On Friday, the IEEE approved amendments to the IEEE SA Standards Board Bylaws. The amendments retreat, to some degree, from the policy the IEEE adopted in February 2015, which stated among other things that the determination of reasonable royalties for FRAND-committed SEPs should include consideration of the SSPPU, and that owners of FRAND-committed SEPs should not seek injunctive relief against implementers unless the latter failed to participate in or comply with the outcome of, an adjudication that included first-level appellate review. The new policy departs from these requirements, though it still obligates owners not to seek injunctive relief against willing licensees. Below are the relevant provisions, with the revised portions highlighted and underscored by the IEEE. The first part comes from Bylaw 6.1 (“Definitions”), and the second from Bylaw 6.2 (“Policy”):
“Reasonable Rate” shall mean appropriate compensation to the patent
holder for the practice of an Essential Patent Claim excluding
the value, if any, resulting from the inclusion of that Essential
Patent Claim’s technology in the IEEE Standard.
In addition, determination of such Reasonable Rates should include, but need not be limited to, the consideration of:
Some optional considerations for determination of Reasonable Rates are:
· The value that the functionality of the claimed invention or inventive feature within the Essential Patent Claim contributes to the value of the relevant functionality of the smallest saleable Compliant Implementation that practices the Essential Patent Claim or to another appropriate value level of the Compliant Implementation.
· The value that the Essential Patent Claim contributes to the smallest
saleable Compliant Implementation or to another
appropriate value level of the Compliant Implementation that practices that Essential Patent C
claim, in light
of the value contributed by all Essential Patent Claims for the same IEEE Standard practiced in that Compliant Implementation.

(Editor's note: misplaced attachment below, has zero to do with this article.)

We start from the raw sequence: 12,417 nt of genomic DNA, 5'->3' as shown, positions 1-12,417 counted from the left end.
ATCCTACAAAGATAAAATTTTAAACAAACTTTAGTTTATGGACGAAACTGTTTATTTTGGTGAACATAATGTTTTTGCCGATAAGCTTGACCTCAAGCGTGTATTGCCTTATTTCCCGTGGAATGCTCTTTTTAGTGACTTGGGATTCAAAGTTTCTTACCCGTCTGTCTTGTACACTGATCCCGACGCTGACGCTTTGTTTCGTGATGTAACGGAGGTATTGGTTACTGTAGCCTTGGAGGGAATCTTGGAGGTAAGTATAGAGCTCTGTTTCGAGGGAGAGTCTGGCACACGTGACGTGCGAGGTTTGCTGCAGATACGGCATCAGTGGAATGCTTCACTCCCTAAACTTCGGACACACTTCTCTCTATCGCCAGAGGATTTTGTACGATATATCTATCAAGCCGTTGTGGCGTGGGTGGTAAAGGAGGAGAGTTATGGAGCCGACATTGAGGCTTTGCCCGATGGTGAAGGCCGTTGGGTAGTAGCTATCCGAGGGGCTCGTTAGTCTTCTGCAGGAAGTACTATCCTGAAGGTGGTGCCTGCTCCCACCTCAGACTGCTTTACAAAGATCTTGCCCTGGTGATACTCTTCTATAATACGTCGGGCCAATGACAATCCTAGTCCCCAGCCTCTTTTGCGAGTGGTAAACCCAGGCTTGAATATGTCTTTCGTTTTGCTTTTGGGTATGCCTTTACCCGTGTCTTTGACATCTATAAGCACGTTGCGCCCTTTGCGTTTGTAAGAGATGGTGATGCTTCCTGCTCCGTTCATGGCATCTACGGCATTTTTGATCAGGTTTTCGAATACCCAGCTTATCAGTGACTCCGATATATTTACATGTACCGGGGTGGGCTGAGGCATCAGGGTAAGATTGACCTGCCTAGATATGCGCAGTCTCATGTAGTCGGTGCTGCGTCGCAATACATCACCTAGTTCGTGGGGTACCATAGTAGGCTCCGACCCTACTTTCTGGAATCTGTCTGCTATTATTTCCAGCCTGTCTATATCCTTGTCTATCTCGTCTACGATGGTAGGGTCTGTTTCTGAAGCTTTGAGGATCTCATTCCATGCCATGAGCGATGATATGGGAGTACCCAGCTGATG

covering use of the Essential
where such licenses
were not obtained under the explicit or implicit threat of a Prohibitive Order, and where the circumstances and resulting
licenses are otherwise sufficiently comparable to the circumstances of the contemplated
license. . . .
* * *
The Submitter and the Applicant
should engage in good faith
negotiations (if sought
by either party)
without unreasonable delay or may litigate or, with the parties’ mutual
agreement, arbitrate: over patent validity,
enforceability, essentiality, or infringement; Reasonable Rates or other reasonable licensing
terms and conditions; compensation for unpaid past royalties or a future
royalty rate; any defenses or counterclaims;
or any other related issues.
The Submitter of an Accepted
LOA who has committed to make available
a license for one or more Essential
Patent Claims agrees
that it shall neither seek nor seek to enforce a Prohibitive Order based on such Essential
Patent Claim(s) in a jurisdiction
unless the against an implementer who is willing to negotiate in good faith for a license. Seeking
further information upon initial notice of infringement or choosing to litigate or arbitrate over any of the foregoing
issues, however, does not by itself mean that a party so choosing is unwilling to negotiate in good faith. fails to participate in, or to comply
with the outcome
of, an adjudication, including an affirming first-level appellate review, if sought by any party within applicable deadlines, in that jurisdiction by one or more courts that have the authority to: determine Reasonable Rates and other reasonable terms and conditions; adjudicate patent validity, enforceability, essentiality, and infringement; award monetary damages;
and resolve any defenses and counterclaims. In jurisdictions where the failure
to request a Prohibitive Order in a pleading waives the
right to seek a Prohibitive Order at a later time, a Submitter may conditionally plead the right to seek a Prohibitive Order to preserve
its right to do so later, if and when this policy’s conditions for seeking, or seeking to enforce, a
Prohibitive Order are met.
There are also corresponding changes to the IEEE’s document “Understanding Patent Issues During IEEE Standards Development,” essentially an FAQ.
Back in 2015, although I was critical of the part about the SSPPU (see here), I was in favor of the part about injunctive relief—though in retrospect I can see how requiring the parties to go all the way through first-level appellate review before an implementer would be considered unwilling may have gone too far.